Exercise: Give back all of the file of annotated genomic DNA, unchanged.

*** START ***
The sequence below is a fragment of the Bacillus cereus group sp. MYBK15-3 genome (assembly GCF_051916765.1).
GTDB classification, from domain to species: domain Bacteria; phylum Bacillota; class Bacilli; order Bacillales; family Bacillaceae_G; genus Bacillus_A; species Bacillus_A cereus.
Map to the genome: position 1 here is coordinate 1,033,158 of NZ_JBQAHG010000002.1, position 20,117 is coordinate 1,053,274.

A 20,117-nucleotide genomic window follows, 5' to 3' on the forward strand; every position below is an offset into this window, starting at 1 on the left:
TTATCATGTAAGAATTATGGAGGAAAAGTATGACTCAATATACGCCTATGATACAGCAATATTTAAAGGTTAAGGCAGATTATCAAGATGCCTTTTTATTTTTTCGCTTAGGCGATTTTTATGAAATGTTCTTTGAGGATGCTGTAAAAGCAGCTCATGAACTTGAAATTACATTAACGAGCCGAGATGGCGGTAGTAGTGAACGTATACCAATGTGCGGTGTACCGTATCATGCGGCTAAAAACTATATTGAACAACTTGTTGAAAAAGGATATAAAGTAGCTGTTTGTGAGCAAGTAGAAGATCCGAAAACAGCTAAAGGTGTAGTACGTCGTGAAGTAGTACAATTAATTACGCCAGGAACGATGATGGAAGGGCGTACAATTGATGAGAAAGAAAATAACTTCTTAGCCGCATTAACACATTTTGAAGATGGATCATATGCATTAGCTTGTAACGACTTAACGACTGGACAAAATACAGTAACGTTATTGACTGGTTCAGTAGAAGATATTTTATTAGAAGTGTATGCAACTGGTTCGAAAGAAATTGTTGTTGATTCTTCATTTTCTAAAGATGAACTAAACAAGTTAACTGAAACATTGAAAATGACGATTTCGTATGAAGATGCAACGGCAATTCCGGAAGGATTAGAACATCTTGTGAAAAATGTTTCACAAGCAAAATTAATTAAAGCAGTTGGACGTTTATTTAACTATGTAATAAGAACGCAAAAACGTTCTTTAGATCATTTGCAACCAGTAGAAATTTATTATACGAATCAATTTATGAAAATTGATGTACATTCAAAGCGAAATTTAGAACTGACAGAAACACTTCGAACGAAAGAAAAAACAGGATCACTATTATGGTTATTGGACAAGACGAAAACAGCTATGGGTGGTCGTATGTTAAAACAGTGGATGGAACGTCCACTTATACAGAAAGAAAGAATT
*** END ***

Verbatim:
The sequence below is a fragment of the Bacillus cereus group sp. MYBK15-3 genome (assembly GCF_051916765.1).
GTDB classification, from domain to species: domain Bacteria; phylum Bacillota; class Bacilli; order Bacillales; family Bacillaceae_G; genus Bacillus_A; species Bacillus_A cereus.
Map to the genome: position 1 here is coordinate 1,033,158 of NZ_JBQAHG010000002.1, position 20,117 is coordinate 1,053,274.

A 20,117-nucleotide genomic window follows, 5' to 3' on the forward strand; every position below is an offset into this window, starting at 1 on the left:
TTATCATGTAAGAATTATGGAGGAAAAGTATGACTCAATATACGCCTATGATACAGCAATATTTAAAGGTTAAGGCAGATTATCAAGATGCCTTTTTATTTTTTCGCTTAGGCGATTTTTATGAAATGTTCTTTGAGGATGCTGTAAAAGCAGCTCATGAACTTGAAATTACATTAACGAGCCGAGATGGCGGTAGTAGTGAACGTATACCAATGTGCGGTGTACCGTATCATGCGGCTAAAAACTATATTGAACAACTTGTTGAAAAAGGATATAAAGTAGCTGTTTGTGAGCAAGTAGAAGATCCGAAAACAGCTAAAGGTGTAGTACGTCGTGAAGTAGTACAATTAATTACGCCAGGAACGATGATGGAAGGGCGTACAATTGATGAGAAAGAAAATAACTTCTTAGCCGCATTAACACATTTTGAAGATGGATCATATGCATTAGCTTGTAACGACTTAACGACTGGACAAAATACAGTAACGTTATTGACTGGTTCAGTAGAAGATATTTTATTAGAAGTGTATGCAACTGGTTCGAAAGAAATTGTTGTTGATTCTTCATTTTCTAAAGATGAACTAAACAAGTTAACTGAAACATTGAAAATGACGATTTCGTATGAAGATGCAACGGCAATTCCGGAAGGATTAGAACATCTTGTGAAAAATGTTTCACAAGCAAAATTAATTAAAGCAGTTGGACGTTTATTTAACTATGTAATAAGAACGCAAAAACGTTCTTTAGATCATTTGCAACCAGTAGAAATTTATTATACGAATCAATTTATGAAAATTGATGTACATTCAAAGCGAAATTTAGAACTGACAGAAACACTTCGAACGAAAGAAAAAACAGGATCACTATTATGGTTATTGGACAAGACGAAAACAGCTATGGGTGGTCGTATGTTAAAACAGTGGATGGAACGTCCACTTATACAGAAAGAAAGAATT